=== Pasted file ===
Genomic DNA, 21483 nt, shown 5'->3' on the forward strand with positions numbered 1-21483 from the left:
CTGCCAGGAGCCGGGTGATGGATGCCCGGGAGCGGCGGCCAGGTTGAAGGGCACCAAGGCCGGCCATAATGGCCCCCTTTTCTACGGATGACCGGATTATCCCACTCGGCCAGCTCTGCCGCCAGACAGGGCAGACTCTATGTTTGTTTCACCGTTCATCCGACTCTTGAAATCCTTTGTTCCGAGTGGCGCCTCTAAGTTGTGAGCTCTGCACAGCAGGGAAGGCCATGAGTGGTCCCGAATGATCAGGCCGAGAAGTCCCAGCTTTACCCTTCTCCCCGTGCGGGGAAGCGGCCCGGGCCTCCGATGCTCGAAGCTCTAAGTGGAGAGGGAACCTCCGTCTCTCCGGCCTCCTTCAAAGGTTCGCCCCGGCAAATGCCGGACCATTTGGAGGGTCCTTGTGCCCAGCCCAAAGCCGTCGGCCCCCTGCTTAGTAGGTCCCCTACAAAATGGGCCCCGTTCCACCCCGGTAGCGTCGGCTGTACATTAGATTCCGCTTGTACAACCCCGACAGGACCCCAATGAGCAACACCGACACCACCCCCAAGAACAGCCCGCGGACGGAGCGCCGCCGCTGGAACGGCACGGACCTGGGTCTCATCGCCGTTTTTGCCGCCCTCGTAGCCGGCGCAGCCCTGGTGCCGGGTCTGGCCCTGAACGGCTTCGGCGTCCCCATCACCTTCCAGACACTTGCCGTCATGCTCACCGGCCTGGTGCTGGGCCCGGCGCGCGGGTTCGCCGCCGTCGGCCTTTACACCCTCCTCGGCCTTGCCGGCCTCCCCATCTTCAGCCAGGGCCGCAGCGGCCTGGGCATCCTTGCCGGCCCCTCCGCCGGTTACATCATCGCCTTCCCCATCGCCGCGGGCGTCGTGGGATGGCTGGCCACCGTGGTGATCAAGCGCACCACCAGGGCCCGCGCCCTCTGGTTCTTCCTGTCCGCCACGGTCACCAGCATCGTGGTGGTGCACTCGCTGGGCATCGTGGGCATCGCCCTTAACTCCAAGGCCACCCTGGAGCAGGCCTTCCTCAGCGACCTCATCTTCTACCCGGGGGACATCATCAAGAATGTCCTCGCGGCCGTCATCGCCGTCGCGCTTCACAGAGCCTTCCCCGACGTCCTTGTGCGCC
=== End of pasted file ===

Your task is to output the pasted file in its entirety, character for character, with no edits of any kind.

Genomic DNA, 21483 nt, shown 5'->3' on the forward strand with positions numbered 1-21483 from the left:
CTGCCAGGAGCCGGGTGATGGATGCCCGGGAGCGGCGGCCAGGTTGAAGGGCACCAAGGCCGGCCATAATGGCCCCCTTTTCTACGGATGACCGGATTATCCCACTCGGCCAGCTCTGCCGCCAGACAGGGCAGACTCTATGTTTGTTTCACCGTTCATCCGACTCTTGAAATCCTTTGTTCCGAGTGGCGCCTCTAAGTTGTGAGCTCTGCACAGCAGGGAAGGCCATGAGTGGTCCCGAATGATCAGGCCGAGAAGTCCCAGCTTTACCCTTCTCCCCGTGCGGGGAAGCGGCCCGGGCCTCCGATGCTCGAAGCTCTAAGTGGAGAGGGAACCTCCGTCTCTCCGGCCTCCTTCAAAGGTTCGCCCCGGCAAATGCCGGACCATTTGGAGGGTCCTTGTGCCCAGCCCAAAGCCGTCGGCCCCCTGCTTAGTAGGTCCCCTACAAAATGGGCCCCGTTCCACCCCGGTAGCGTCGGCTGTACATTAGATTCCGCTTGTACAACCCCGACAGGACCCCAATGAGCAACACCGACACCACCCCCAAGAACAGCCCGCGGACGGAGCGCCGCCGCTGGAACGGCACGGACCTGGGTCTCATCGCCGTTTTTGCCGCCCTCGTAGCCGGCGCAGCCCTGGTGCCGGGTCTGGCCCTGAACGGCTTCGGCGTCCCCATCACCTTCCAGACACTTGCCGTCATGCTCACCGGCCTGGTGCTGGGCCCGGCGCGCGGGTTCGCCGCCGTCGGCCTTTACACCCTCCTCGGCCTTGCCGGCCTCCCCATCTTCAGCCAGGGCCGCAGCGGCCTGGGCATCCTTGCCGGCCCCTCCGCCGGTTACATCATCGCCTTCCCCATCGCCGCGGGCGTCGTGGGATGGCTGGCCACCGTGGTGATCAAGCGCACCACCAGGGCCCGCGCCCTCTGGTTCTTCCTGTCCGCCACGGTCACCAGCATCGTGGTGGTGCACTCGCTGGGCATCGTGGGCATCGCCCTTAACTCCAAGGCCACCCTGGAGCAGGCCTTCCTCAGCGACCTCATCTTCTACCCGGGGGACATCATCAAGAATGTCCTCGCGGCCGTCATCGCCGTCGCGCTTCACAGAGCCTTCCCCGACGTCCTTGTGCGCC